This is especially true in cloud native environments, with many moving parts of our stack and cloud fleet and cluster scale, built upon microservices and event-driven serverless architecture –– the alerts can become overwhelming and hard to prioritize. While existing frameworks for prioritization exist, one of the important elements they lack is the context, which is a combination of these three factors:

Vulnerability severity

Severity refers to the potential impact of a vulnerability if it were to be successfully exploited. This impact is often measured in terms of the damage to the system, the data, the business operations, and even the company's reputation. Severity is often rated using standard scoring systems such as the Common Vulnerability Scoring System (CVSS), which provides a numerical score indicating the severity level of vulnerabilities.

Vulnerability exploitability

Exploitability measures the ease with which a vulnerability can be exploited. This factor takes into account the complexity of the attack required to exploit the vulnerability, the level of access needed, and whether or not such an attack requires user interaction. Higher exploitability increases the likelihood that a vulnerability will be targeted by attackers, thus prioritizing it for remediation.

Vulnerability reachability

Reachability refers to the ability of an attacker to reach and exploit a vulnerability from an initial access point. This factor considers the network architecture and the positioning of the vulnerable component within the system. Understanding reachability helps in assessing the practical risk associated with a vulnerability, especially in complex network environments where multiple layers of security may impede direct exploitation.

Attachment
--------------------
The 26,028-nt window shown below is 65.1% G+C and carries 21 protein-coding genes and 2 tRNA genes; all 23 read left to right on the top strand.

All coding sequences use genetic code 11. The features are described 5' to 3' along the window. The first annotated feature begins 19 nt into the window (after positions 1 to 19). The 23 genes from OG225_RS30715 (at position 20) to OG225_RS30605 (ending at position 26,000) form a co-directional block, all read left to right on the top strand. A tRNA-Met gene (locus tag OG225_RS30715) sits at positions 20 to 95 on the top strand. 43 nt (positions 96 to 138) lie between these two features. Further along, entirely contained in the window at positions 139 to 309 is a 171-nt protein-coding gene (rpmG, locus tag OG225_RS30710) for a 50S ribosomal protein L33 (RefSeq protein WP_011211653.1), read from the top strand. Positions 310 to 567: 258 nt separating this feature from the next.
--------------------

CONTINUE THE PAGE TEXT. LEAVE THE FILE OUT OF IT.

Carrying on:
Jit’s context engine

These together have helped Jit build an intelligent context-based prioritization engine, which reduces alert fatigue, and enables engineers to focus on security issues that are severe enough to warrant immediate attention, that are exploitable, and reachable in current stacks.

Jit and the Application Security Stack

The speed of innovation today by far exceeds the speed of security adoption. As noted above, many of the factors that adversely impact the adoption of new security tooling is not its quality or coverage, but rather the time to get them set up, configured properly and delivering value.  

With the growing threat landscape, and the diversity of tools we need in our stack to gain minimal viable security, this challenge is growing in complexity and required effort, for already swamped security and DevOps teams. 

Jit comes in to provide an orchestration platform, not only for the most popular open source best of breed security tools (which come configured out of the box to deliver the utmost value), but also enables easy integration of existing commercial tooling.

Jit provides full coverage of the code-to-cloud security landscape – including SAST, SCA, SBOM, secrets detection, IaC scanning, CSPM, DAST, and CI/CD pipeline security. These application security tools can be implemented in minutes.

Implement Continuous Security with Application Security Tools

It’s not enough to just tick the application security boxes from pre-development through deployment, it is important to continuously monitor your applications post-deployment during runtime, to ensure new issues aren’t being discovered in existing application stacks.

Tools like Jit, help maintain ongoing and real time security management so that even if you have securities and zero-day vulnerabilities that arise during runtime, the discovery and remediation can be achieved much more rapidly.

With full stack security coverage from the first line of code through deployment to production, and post-production, application security tools can provide a comprehensive view of your product stack’s security in real time.